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6.5. Multidimensional Arrays

The array we used in the last example was a one dimensional array. Arrays can have more than one dimension, these arrays-of-arrays are called multidimensional arrays. They are very similar to standard arrays with the exception that they have multiple sets of square brackets after the array identifier. A two dimensional array can be though of as a grid of rows and columns.

Example 6-3. number_square.c

#include <stdio.h>

const int num_rows = 7;
const int num_columns = 5;

int
main()
{
  int box[num_rows][num_columns];
  int row, column;

  for(row = 0; row < num_rows; row++)
    for(column = 0; column < num_columns; column++)
      box[row][column] = column + (row * num_columns);

  for(row = 0; row < num_rows; row++)
    {
      for(column = 0; column < num_columns; column++)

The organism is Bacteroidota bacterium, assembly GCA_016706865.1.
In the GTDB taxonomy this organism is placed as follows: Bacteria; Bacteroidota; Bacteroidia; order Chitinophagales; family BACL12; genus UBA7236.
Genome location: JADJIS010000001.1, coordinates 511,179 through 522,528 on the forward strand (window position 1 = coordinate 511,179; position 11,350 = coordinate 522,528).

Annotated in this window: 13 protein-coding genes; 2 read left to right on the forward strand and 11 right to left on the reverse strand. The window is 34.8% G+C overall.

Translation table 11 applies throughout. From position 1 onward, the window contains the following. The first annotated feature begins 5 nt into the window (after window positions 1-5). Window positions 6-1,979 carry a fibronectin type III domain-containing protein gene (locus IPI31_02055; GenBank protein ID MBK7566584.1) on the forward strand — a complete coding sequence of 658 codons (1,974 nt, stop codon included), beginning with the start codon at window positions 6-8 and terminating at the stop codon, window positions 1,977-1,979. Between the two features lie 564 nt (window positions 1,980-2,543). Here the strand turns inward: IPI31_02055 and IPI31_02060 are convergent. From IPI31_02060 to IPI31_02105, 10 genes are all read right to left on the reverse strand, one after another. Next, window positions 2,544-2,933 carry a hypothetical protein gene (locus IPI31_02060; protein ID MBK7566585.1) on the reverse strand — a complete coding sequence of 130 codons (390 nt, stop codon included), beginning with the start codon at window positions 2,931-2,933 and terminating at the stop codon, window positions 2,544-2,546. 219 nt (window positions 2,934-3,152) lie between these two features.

{
          printf("%4d", box[row][column]);
        }
      printf("\n");
    }
  return 0;
}
      

If you compile and run this example you'll get a box of numbers like this:

   0   1   2   3   4
   5   6   7   8   9
  10  11  12  13  14
  15  16  17  18  19
  20  21  22  23  24
  25  26  27  28  29
  30  31  32  33  34
     

The above array has two dimensions and can be called a doubly subscripted array. GCC allows arrays of up to 29 dimensions although actually using an array of more than three dimensions is very rare.

 
 
  Published under the terms of the GNU General Public License Design by Interspire